TORONTO — Standing in front of a bank of screens, Jen (LemonKiwi) Pichette’s arms are in constant motion as she documents the carnage before her.
“Toronto drives through London like a truck,” she says, her voice rising.
Downstairs at the other end of the Mattamy Athletic Centre, the London Spitfire and the Toronto Defiant are on stage hunched over their keyboards as they look to wreak havoc on each other in front of a cheering crowd in the ‘Overwatch League.
While each member of the five-person teams is hidden behind their screen on stage, the players’ faces are shown larger than life on screens adorning the front of the podium behind which they sit. And the game action is displayed on a large screen above them.
Players go through gamertags, with Heesa, While, Hotba, Chorong, and Twilight leading the Defiant against London’s Backbone, Sparkr, Hadi. Admiral and Landon.
Montreal-born Pichette and British analyst Harry (Legday) Pollitt provided the game’s soundtrack – one of three sets of casters, as esports commentators are called – working at the Toronto Defiant Summer Showdown which s ended on Sunday with a total attendance of some 4,000 people expected. over the four days.
The other woman among the tournament’s six pitchers was American Rosemary (Nekkra) Kelley.
The Dallas Fuel defeated the San Francisco Shock to win the $225,000 event. Toronto finished third.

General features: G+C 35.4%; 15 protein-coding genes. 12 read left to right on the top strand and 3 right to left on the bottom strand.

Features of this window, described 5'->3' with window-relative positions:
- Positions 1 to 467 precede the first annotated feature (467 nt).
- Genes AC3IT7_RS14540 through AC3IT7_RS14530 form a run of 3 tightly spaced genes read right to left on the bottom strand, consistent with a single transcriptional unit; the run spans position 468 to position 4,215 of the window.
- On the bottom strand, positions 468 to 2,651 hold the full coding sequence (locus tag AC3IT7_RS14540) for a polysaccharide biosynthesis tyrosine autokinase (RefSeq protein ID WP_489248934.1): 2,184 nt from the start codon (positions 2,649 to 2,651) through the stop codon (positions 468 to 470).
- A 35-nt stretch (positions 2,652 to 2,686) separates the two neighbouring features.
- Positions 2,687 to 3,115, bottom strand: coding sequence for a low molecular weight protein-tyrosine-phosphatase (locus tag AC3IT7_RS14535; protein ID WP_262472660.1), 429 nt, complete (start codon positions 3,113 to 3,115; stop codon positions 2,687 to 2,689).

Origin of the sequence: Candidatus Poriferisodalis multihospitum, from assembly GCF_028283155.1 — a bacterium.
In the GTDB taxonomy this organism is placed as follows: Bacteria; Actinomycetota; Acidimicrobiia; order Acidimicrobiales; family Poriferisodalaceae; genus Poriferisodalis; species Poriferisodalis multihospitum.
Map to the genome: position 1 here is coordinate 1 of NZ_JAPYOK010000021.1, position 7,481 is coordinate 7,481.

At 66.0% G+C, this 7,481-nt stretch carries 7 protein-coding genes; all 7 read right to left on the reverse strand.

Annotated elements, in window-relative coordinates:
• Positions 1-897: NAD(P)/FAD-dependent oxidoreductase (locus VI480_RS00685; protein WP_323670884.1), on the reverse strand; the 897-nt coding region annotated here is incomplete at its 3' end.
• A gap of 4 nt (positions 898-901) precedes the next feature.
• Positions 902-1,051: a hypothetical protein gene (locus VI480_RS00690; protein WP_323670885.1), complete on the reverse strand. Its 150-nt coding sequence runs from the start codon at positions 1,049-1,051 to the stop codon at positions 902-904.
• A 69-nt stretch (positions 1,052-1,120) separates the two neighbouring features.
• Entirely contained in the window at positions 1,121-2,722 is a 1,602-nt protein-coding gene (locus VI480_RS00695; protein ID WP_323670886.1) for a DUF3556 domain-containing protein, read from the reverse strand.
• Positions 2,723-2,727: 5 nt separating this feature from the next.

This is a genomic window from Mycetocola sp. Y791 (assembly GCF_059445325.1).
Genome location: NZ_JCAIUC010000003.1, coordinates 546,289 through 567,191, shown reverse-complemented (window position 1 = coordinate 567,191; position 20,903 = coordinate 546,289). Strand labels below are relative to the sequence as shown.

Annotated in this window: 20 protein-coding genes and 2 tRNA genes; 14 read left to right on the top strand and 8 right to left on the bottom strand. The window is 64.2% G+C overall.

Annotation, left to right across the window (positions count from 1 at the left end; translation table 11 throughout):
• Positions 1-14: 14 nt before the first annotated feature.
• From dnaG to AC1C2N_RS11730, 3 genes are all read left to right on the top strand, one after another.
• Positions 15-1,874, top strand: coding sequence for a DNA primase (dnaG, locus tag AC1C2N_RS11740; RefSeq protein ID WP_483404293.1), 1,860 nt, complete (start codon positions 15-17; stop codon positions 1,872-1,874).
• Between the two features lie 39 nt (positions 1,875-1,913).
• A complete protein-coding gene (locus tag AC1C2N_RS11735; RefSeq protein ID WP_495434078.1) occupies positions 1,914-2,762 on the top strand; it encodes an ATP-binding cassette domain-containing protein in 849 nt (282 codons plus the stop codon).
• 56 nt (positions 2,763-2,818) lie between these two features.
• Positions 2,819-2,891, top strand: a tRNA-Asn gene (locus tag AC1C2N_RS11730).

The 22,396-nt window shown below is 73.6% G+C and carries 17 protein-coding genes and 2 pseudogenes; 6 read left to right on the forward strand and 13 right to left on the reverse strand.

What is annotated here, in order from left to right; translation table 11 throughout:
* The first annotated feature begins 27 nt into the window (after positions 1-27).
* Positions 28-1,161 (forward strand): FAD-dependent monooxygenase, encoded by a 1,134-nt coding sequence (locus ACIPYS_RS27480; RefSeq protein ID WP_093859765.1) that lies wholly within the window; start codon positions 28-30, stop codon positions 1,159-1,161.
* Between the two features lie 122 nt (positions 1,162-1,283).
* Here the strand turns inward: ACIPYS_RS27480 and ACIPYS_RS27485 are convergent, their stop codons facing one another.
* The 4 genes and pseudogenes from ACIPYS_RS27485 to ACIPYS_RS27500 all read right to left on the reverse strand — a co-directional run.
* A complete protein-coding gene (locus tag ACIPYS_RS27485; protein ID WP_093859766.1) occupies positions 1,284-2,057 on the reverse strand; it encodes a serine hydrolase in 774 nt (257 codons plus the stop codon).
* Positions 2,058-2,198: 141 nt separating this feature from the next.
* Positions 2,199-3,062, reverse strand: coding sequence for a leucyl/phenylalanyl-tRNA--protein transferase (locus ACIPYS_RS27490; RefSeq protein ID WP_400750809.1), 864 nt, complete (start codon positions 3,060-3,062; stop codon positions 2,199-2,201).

Pichette, 29, brings a full resume, with a bachelor’s degree in biological and biomedical sciences and a master’s degree in cellular and molecular biology, both from Laurentian University. Now living just outside of Las Vegas, she has a job teaching biology at the College of Southern Nevada when she’s not wearing her esports hat.
“The cast has a lot of travel and is very spontaneous,” she explained. “I don’t have a schedule in advance, so I thought teaching would be a good way to use my degree, but also to have a flexible schedule to enroll in semesters and can -to be taking a day off here and there to travel.”
The school’s move to the United States from Sudbury, Ontario was prompted in part because more esports opportunities are available south of the border. Additionally, she moved in with her boyfriend, who had introduced her to the Overwatch game.
“We were just friends back then,” she said. “Then, through us, we struck up a relationship and bonded. Turns out I really liked the game too – so I made a career out of it and a boyfriend.”
They have been dating for six years.
Pichette signed with the prestigious Overwatch League a year ago, but also works on other games like Rocket League and Teamfight Tactics, often at the college level.
“I tried to diversify a bit because the industry can be precarious,” she said.
His first big casting assignment was for “Call of Duty,” which also has a pro league. She then set her sights on the Overwatch League, “grinding” until she got the job.
“I think it took me about four years to do the Overwatch League, just hovering in the ecosystem,” she said.